A typical car sits unused for more than 95 percent of its service life. Cars are just one of many things—from meeting space to power tools—that are privately owned but barely used.
Unlocking this excess capacity is the essential idea of the sharing economy, said Professor Saif Benjaafar, director of the U of M’s Initiative on the Sharing Economy and chair of the Symposium on the Sharing Economy, held last month in Minneapolis.
The two-day symposium was organized by the initiative and sponsored by CTS and the Department of Industrial and Systems Engineering at the University of Minnesota. It consisted of a research workshop (see related article) and a public forum.
Benjaafar set the stage for the forum with a broad picture of the issues. “The sharing economy is a growing trend away from the exclusive ownership and consumption of resources to one of shared use and consumption,” he said. “It’s greatly facilitated by online platforms such as Uber and Airbnb that reduce search and transaction costs, handle payment, and weed out bad actors.”
The sharing economy is also part of a phenomenon in which firms are shifting from selling things to selling the functionality of these things—mobility instead of cars, or power instead of engines. Ford, for example, recently launched a smartphone app that helps users find parking or share vehicles. “The pilot car-sharing program allows owners of Ford-financed cars to rent them out and put the income toward their car payments,” he said.
Many other firms and people see the promise of the sharing economy. The explosion of online platforms—Uber, Lyft, Airbnb, JustPark, LiquidSpace—in the past few years points to growing opportunities for business innovation and entrepreneurship. Individuals can earn flexible income from underused assets, and consumers can gain access to expensive things they may otherwise prefer not to own. Advocates also believe the sharing economy will improve sustainability by reducing the numbers of cars and parking spaces and lowering emissions and congestion.
But there’s also a potential dark side. “There are mounting concerns the sharing economy could lead to more consumption rather than less,” Benjaafar said, citing his recent research indicating that peer-to-peer sharing can lead to lower—or higher—ownership and usage, depending on the product’s cost. “People on the cusp of buying something expensive may make the purchase if they can rely on rental income as a subsidy,” he said.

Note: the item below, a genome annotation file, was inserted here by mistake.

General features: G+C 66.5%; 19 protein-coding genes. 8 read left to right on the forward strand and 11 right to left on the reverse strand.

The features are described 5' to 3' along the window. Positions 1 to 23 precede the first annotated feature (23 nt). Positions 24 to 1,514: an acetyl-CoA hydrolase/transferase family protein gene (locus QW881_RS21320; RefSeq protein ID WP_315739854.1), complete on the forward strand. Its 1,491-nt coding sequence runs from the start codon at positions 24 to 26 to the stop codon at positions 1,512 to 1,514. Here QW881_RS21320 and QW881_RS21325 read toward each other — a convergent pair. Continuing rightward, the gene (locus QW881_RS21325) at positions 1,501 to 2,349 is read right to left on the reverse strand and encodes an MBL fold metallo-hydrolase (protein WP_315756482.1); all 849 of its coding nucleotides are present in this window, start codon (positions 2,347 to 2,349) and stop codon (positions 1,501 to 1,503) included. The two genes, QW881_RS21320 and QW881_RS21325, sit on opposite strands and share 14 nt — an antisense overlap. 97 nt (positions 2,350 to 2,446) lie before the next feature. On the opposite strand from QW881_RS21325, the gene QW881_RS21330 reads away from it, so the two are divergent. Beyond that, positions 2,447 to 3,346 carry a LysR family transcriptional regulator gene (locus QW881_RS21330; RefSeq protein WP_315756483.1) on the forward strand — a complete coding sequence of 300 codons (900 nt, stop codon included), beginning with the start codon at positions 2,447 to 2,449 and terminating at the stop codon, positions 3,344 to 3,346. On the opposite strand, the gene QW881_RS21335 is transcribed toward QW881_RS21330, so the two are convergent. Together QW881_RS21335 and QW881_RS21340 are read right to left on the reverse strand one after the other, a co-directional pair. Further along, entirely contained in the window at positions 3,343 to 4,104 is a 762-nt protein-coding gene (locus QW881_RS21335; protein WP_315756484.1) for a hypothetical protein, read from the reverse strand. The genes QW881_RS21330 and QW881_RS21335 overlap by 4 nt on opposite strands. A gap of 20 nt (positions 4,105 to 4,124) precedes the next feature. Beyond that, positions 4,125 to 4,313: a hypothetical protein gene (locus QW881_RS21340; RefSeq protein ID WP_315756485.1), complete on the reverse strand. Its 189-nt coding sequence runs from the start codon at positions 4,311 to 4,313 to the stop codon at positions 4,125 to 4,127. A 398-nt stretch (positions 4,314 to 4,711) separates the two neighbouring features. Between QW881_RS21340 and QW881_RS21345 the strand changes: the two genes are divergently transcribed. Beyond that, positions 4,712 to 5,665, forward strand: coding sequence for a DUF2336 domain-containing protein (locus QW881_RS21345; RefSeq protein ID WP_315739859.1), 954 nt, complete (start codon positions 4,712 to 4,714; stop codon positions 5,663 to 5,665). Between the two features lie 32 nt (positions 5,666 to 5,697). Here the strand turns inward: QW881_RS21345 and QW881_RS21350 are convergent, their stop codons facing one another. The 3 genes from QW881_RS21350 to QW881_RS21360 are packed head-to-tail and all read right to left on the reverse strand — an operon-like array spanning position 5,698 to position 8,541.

Some forecasts predict higher vehicle-miles traveled due in part to the young and old having greater accessibility. And New York City officials are questioning if the rise of Uber and other app-based car-sharing services—and the resulting cars circling streets and making stops—caused a 9 percent decrease in average speeds in the city center between 2010 and 2014.
Other concerns are that the sharing economy competes unfairly against existing businesses, such as regulated cab companies, and leads to a “gig” economy that puts downward pressure on wages and shifts corporate risk to individuals.
So what are the actual perils and promise? “Things may not go according to what advocates on either side tell us,” Benjaafar said. “Our initiative will provide objective analysis.” The growing team includes researchers from multiple U of M departments plus partners at the Singapore University of Technology and Design.
Following his remarks, the forum turned to presentations and panels with leaders from industry (including Nice Ride, HOURCAR, and Zipcar), academia, nonprofits, and government. Video recordings of the event are available on the Initiative on the Sharing Economy website. A summary report will also be available.